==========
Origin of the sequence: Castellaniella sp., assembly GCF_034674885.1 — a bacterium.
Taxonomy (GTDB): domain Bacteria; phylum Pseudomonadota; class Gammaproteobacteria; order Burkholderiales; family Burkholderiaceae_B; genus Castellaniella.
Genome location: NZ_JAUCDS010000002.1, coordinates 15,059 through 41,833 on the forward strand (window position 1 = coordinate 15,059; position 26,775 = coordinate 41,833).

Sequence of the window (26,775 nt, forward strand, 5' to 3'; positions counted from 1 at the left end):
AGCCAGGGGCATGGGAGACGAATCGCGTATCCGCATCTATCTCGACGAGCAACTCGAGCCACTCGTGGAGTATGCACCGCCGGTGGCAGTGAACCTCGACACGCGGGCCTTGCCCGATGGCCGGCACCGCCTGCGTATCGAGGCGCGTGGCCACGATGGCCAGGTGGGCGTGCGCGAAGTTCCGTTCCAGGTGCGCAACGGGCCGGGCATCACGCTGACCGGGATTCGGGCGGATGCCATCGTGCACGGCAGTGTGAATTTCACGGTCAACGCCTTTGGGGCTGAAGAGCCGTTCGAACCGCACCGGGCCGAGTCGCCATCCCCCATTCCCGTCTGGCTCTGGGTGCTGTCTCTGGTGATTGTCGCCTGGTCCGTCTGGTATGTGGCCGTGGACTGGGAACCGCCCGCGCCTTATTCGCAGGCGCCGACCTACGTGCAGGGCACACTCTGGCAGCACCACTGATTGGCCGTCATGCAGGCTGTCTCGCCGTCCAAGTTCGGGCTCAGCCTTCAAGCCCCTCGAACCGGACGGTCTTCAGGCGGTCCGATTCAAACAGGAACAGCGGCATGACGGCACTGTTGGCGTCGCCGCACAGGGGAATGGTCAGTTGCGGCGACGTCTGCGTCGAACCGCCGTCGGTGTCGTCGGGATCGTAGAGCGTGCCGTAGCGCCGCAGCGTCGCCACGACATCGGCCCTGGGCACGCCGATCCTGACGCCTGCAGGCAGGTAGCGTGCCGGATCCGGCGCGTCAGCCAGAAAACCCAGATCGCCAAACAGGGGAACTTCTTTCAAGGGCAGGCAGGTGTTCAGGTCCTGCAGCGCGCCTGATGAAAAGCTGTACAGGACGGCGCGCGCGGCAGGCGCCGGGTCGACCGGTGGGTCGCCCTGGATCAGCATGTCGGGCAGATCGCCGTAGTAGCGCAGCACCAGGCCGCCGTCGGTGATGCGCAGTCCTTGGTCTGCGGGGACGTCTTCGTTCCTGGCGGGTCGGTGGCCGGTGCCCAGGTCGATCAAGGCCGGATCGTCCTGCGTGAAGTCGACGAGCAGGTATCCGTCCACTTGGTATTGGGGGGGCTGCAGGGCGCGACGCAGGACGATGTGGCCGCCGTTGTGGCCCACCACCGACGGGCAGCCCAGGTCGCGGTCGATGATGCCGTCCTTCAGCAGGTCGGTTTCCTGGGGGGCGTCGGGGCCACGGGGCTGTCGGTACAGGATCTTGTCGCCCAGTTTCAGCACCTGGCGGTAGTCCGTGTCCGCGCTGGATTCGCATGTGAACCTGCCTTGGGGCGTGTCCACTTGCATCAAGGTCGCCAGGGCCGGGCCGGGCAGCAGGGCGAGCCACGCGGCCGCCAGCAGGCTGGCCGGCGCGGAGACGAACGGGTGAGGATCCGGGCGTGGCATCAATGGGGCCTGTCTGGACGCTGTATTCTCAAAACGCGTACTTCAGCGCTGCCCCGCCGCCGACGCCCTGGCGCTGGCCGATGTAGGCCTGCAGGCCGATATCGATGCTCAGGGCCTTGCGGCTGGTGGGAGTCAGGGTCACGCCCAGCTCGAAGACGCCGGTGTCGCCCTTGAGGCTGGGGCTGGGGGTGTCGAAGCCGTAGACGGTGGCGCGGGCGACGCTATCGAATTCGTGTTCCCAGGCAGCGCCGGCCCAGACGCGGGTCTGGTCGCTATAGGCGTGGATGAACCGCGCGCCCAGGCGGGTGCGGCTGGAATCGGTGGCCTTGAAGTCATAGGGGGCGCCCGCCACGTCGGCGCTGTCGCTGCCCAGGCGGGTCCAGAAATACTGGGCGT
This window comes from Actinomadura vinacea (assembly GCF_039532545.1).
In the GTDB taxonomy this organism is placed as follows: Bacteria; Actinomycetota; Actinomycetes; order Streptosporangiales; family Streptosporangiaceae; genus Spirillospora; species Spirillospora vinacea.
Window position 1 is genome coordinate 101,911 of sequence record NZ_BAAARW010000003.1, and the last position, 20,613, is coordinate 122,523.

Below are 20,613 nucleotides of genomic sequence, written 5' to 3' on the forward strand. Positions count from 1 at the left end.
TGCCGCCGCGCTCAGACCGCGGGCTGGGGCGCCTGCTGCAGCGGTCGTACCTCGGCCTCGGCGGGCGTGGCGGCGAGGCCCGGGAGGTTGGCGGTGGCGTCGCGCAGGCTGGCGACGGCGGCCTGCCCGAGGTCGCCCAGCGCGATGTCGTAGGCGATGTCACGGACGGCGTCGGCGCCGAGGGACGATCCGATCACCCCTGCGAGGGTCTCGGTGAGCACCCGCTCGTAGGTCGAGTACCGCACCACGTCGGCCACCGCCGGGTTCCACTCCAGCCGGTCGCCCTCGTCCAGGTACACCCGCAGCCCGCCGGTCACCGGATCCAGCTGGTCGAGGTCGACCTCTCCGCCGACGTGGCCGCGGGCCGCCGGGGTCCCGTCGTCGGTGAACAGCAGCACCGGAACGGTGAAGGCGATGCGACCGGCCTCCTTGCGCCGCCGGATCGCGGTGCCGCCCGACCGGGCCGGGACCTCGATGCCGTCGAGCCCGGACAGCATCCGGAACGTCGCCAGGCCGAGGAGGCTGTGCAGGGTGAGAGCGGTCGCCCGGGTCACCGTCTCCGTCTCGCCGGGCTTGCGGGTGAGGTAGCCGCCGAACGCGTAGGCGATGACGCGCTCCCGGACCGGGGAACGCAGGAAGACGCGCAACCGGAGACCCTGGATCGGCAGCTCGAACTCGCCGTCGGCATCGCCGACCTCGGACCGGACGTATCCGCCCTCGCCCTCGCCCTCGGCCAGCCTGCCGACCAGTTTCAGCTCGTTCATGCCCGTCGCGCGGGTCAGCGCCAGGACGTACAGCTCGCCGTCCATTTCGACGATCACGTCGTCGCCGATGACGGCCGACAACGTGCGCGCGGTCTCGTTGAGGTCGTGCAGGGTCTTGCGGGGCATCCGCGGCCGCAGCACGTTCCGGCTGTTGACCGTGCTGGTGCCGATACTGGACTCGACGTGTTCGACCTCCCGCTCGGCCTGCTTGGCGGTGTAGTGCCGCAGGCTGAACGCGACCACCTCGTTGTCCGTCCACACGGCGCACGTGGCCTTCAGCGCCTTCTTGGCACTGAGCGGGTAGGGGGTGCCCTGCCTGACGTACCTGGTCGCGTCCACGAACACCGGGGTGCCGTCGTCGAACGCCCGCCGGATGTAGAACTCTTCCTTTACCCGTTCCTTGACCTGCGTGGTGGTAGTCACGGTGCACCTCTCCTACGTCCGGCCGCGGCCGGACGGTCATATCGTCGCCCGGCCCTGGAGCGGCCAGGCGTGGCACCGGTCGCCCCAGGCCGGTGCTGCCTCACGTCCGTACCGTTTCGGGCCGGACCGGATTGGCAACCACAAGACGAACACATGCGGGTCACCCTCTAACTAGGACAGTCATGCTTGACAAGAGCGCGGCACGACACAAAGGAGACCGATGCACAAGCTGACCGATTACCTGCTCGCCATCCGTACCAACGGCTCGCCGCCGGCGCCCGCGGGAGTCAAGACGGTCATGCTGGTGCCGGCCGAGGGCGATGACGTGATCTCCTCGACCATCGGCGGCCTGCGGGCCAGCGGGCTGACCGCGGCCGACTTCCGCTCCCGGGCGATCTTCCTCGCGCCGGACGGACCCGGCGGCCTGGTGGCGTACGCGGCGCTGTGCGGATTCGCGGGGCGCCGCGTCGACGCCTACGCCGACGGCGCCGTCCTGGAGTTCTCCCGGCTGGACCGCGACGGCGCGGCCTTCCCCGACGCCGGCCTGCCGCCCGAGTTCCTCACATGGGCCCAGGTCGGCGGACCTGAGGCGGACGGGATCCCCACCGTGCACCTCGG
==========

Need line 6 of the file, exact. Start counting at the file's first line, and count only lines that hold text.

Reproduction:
This window comes from Actinomadura vinacea (assembly GCF_039532545.1).